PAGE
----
Author Topic: Reading/Book Pet Peeves  (Read 199918 times)

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Carotte

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Re: Reading/Book Pet Peeves
« Reply #480 on: February 28, 2013, 06:41:31 AM »
I just finished one that I could have lived without ever opening. Not really bad but really, just meh. For 9/10 of it at least the heroine was good, not afraid, stands her ground, not really stupid, a good role-model I would say, given her situation. The twist at the end 'oh no, the good guy is actually the bad guy, no one could have guessed!' and 'oh, he's completely lunatic and thinks he's from another time and a supernatural being' made my eyes roll. I saw it coming from the middle of the book.
But that the smart and brave girl decide to end up with the guy she fell in love with, and who spent all his time telling her she will be miserable with him, and it's not a life for her, and he doesn't do 'love', is just irritating.

And I was given this book to read under false pretences :( (I was told it was some kind fantasy/fiction)

Nikko-chan

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Re: Reading/Book Pet Peeves
« Reply #481 on: February 28, 2013, 06:46:18 AM »
In this one book I read (i believe i mentioned it on here before, about how misunderstandings kept happening throughout the book) the Lady of the House wasn't even a Lady at all, before they were married! She told him she was a Lady but she wasn't. Her husband did some snooping and found her father and the other "Lady" who was a former uh... worker of a certain industry. Also, the girl he married wasn't a worker in this industry so no reason to take on the title of Lady other than to lie to him about her parentage so she could marry a rich man and have a life of luxury I guess...

Margo

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Re: Reading/Book Pet Peeves
« Reply #482 on: February 28, 2013, 08:41:16 AM »

I read some book that I can't remember but really liked that had the traditional killer on the loose and the hero who was some sort of cop or agent or something told the heroine that she should stay in the safe place and lock the door and the heroine said something like "Of course I will, do you think that I'm an idiot?" It was very refreshing :) though I guess that it may kill the suspense plot a bit, if all you do is wait at home for the police to do their work.

There's a nice but in Dorothy L Sayers' 'Gaudy Night' where Harriet Vane takes time to stop & call back to *check* whether the phone call summoning her to the dark garden was genuine, and also arranges some back up, before going, having had conversations about how people never, ever do this... (Of course, from a plot perspective it helped to set up a nice red herring, which I suppose is one way of getting round the risk of making the plot boring by making your characters and situations more realistic.)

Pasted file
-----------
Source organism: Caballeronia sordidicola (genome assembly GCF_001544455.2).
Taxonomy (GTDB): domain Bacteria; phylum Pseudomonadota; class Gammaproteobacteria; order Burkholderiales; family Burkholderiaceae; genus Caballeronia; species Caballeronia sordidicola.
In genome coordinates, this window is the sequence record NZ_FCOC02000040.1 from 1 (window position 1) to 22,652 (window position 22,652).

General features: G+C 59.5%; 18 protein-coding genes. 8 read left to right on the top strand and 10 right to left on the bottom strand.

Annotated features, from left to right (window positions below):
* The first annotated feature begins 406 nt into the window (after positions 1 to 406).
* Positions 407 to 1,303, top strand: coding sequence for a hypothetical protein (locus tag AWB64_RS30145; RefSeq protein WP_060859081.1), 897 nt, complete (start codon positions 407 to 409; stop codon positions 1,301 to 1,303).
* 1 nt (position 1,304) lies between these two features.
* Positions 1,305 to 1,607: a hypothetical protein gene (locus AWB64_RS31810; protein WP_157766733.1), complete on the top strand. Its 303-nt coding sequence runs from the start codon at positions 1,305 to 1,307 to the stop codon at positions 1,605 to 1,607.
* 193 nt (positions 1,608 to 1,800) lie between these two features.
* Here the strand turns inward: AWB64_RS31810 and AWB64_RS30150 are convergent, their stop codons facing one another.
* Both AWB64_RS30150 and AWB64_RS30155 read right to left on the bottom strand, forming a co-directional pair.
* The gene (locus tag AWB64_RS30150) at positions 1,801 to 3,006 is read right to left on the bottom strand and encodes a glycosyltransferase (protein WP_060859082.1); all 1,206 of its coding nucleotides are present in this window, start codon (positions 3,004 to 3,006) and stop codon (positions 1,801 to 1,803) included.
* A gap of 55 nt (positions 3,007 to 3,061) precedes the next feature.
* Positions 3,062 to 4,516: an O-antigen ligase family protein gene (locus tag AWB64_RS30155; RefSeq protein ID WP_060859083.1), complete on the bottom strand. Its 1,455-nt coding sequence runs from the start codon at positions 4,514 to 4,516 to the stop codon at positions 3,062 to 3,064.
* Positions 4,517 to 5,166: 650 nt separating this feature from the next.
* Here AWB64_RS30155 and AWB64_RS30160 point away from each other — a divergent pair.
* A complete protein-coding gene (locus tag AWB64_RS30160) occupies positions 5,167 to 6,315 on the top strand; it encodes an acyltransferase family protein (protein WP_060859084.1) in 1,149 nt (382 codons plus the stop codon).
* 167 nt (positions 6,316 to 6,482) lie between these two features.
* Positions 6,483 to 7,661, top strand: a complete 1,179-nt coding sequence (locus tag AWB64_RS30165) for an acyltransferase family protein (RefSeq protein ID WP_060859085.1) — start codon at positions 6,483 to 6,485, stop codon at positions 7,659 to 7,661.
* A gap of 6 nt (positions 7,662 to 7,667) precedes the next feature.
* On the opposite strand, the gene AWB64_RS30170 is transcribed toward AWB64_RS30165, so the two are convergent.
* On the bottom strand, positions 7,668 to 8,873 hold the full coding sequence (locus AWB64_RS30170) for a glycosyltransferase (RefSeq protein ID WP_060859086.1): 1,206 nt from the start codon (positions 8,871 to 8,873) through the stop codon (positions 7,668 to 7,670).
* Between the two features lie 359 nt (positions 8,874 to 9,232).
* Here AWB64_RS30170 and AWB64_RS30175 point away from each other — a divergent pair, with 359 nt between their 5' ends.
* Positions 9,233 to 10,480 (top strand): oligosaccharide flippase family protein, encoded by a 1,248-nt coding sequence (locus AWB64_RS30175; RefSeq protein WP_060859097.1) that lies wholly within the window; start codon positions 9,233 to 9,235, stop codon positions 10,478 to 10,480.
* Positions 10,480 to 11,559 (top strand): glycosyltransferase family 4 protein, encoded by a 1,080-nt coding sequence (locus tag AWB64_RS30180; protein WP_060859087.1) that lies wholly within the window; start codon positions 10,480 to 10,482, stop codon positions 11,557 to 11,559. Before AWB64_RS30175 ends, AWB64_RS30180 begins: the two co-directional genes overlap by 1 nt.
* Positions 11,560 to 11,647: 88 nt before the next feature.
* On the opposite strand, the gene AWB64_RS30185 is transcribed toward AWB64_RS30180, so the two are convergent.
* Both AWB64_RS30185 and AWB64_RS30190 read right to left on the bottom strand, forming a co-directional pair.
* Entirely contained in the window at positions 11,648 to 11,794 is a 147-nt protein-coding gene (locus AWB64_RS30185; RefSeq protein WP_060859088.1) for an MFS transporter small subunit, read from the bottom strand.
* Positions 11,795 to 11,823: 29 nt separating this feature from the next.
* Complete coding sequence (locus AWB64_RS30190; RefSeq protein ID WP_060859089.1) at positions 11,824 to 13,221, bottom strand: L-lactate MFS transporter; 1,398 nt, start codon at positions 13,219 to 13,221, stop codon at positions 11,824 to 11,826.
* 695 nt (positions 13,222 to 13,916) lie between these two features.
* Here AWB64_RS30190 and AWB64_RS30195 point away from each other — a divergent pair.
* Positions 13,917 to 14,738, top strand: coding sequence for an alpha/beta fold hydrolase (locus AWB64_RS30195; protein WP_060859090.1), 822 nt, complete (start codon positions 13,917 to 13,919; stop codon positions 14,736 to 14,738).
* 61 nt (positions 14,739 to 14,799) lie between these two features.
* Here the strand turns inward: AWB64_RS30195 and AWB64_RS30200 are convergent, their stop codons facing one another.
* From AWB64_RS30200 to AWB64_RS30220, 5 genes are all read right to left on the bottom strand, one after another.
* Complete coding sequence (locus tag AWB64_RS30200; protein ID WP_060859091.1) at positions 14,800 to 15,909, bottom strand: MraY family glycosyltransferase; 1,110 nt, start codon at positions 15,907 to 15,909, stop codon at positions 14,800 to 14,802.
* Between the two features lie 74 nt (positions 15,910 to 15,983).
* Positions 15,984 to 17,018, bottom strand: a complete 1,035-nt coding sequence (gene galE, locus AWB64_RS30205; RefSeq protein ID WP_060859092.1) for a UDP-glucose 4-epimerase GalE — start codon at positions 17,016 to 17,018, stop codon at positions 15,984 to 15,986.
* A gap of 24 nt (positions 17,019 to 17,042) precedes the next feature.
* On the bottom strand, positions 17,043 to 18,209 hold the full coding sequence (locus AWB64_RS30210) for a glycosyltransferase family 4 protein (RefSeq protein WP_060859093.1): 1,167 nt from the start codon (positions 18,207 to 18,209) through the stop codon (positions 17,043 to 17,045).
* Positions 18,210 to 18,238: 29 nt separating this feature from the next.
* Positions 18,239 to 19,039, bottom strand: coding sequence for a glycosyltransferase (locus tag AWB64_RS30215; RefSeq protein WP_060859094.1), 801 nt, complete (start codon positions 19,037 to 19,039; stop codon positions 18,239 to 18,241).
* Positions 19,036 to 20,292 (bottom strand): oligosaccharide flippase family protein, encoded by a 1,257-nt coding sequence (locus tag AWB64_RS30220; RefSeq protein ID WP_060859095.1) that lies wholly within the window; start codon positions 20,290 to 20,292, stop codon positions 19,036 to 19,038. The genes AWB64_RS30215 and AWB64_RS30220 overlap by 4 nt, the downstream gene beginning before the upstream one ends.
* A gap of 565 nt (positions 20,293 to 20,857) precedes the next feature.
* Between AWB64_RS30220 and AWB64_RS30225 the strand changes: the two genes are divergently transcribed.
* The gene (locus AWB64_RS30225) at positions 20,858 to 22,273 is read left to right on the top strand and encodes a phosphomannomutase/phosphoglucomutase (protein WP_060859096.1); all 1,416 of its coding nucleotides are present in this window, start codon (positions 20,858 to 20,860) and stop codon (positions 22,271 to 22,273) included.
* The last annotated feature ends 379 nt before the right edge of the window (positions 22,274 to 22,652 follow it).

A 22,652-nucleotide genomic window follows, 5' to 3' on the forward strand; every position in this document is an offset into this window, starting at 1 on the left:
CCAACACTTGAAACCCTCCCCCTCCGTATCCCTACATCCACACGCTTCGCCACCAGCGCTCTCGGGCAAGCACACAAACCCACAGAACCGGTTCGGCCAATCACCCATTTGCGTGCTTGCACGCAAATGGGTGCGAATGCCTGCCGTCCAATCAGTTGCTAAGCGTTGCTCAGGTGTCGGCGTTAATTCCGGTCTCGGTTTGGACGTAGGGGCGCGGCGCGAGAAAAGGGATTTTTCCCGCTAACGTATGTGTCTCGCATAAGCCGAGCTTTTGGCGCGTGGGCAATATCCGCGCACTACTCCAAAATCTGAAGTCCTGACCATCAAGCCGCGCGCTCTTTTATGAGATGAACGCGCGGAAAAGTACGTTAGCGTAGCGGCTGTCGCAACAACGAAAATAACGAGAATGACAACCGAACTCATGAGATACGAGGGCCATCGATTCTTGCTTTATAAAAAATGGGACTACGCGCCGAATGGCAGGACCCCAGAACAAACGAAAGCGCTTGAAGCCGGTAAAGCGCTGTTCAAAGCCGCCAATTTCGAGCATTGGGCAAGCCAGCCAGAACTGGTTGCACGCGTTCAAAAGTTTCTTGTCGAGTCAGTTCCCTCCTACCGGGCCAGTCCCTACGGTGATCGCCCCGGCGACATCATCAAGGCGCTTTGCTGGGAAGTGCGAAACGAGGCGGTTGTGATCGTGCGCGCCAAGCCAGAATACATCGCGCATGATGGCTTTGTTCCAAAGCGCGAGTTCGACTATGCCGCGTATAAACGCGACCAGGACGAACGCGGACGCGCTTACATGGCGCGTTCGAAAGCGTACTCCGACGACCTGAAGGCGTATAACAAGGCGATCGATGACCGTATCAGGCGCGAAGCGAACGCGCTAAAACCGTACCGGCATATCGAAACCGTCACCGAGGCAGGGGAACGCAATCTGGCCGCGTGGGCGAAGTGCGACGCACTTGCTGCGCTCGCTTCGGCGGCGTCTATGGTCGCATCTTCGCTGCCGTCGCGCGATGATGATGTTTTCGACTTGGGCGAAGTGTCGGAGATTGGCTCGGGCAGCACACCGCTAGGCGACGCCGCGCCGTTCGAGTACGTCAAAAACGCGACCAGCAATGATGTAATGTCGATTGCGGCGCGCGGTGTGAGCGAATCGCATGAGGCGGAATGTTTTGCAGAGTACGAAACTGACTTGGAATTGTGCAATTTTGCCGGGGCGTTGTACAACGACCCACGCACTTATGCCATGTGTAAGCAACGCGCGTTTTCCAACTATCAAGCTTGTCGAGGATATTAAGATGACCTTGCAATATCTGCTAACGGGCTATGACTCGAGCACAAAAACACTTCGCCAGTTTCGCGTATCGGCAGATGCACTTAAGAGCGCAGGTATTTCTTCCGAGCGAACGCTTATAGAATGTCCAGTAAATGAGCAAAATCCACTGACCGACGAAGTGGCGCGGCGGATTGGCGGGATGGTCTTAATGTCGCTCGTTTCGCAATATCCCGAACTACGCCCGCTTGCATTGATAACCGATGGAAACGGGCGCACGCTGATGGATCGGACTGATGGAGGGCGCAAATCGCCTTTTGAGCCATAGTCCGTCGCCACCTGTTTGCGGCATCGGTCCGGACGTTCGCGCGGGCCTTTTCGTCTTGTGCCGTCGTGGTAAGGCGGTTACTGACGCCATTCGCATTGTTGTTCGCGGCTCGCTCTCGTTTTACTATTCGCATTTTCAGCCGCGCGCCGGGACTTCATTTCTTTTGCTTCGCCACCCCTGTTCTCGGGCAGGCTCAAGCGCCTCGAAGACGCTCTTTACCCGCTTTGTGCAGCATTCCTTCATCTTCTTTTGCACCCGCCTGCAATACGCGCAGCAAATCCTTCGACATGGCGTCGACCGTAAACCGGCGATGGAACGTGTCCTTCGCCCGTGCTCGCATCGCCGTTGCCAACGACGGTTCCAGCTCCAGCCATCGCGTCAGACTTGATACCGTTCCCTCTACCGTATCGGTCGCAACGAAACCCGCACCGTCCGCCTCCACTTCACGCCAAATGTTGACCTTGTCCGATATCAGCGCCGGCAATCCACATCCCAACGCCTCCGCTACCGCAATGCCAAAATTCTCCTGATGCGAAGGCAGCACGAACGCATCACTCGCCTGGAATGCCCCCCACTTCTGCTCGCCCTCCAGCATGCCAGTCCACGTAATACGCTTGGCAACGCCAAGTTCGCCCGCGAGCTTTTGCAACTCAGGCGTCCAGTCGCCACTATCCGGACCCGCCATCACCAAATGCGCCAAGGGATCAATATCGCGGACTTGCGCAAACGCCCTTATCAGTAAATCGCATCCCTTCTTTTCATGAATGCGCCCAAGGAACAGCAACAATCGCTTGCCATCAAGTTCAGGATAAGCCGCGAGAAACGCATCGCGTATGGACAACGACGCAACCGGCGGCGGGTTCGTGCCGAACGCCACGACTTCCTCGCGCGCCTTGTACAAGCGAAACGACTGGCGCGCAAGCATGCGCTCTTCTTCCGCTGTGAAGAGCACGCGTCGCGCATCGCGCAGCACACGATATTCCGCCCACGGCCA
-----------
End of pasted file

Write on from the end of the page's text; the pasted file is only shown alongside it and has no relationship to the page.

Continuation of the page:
Thuringwethyl

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Re: Reading/Book Pet Peeves
« Reply #483 on: February 28, 2013, 01:46:51 PM »
Re: PPs about ineffective female heroines - one of my favorite books of all time is Dealing with Dragons by Patricia C. Wrede. Before Shrek or Brave was even a glimmer in someone's eye, Wrede's character Cimorene was the ultimate anti-princess: she'd rather fence and make cherries jubilee than learn how to embroider and curtsy just right. To get out of marrying a total loser, she runs away and hires herself as a dragon's princess instead of waiting for one to carry her off. Wrede has lots of fun turning the traditional fairy tale world on it's head. ;D

I loved the Dealing with Dragons books too! Although I liked the first two better than the last ones..

Kariachi

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Re: Reading/Book Pet Peeves
« Reply #484 on: February 28, 2013, 01:59:53 PM »
Re: PPs about ineffective female heroines - one of my favorite books of all time is Dealing with Dragons by Patricia C. Wrede. Before Shrek or Brave was even a glimmer in someone's eye, Wrede's character Cimorene was the ultimate anti-princess: she'd rather fence and make cherries jubilee than learn how to embroider and curtsy just right. To get out of marrying a total loser, she runs away and hires herself as a dragon's princess instead of waiting for one to carry her off. Wrede has lots of fun turning the traditional fairy tale world on it's head. ;D

I loved the Dealing with Dragons books too! Although I liked the first two better than the last ones..

I love all of them. In fact, I've made a deal with my mother that if she tries to read the first one I'll try some 'Heralds of Valdemar' book she bought for me.
"Heh. Forgive our manners, little creature that we may well kill and eat you is no excuse for rudeness."

Reika

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Re: Reading/Book Pet Peeves
« Reply #485 on: February 28, 2013, 02:02:51 PM »
I love all of them. In fact, I've made a deal with my mother that if she tries to read the first one I'll try some 'Heralds of Valdemar' book she bought for me.

"Heralds of Valdemar" can be really hit or miss. The very early ones were quite good, then the ones she wrote with her husband went downhill (to me anyway). The newest series, Foundation (I think that's what it's called), has been surprisingly good after the dross she'd been putting out.

Kariachi

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Re: Reading/Book Pet Peeves
« Reply #486 on: February 28, 2013, 02:14:07 PM »
I love all of them. In fact, I've made a deal with my mother that if she tries to read the first one I'll try some 'Heralds of Valdemar' book she bought for me.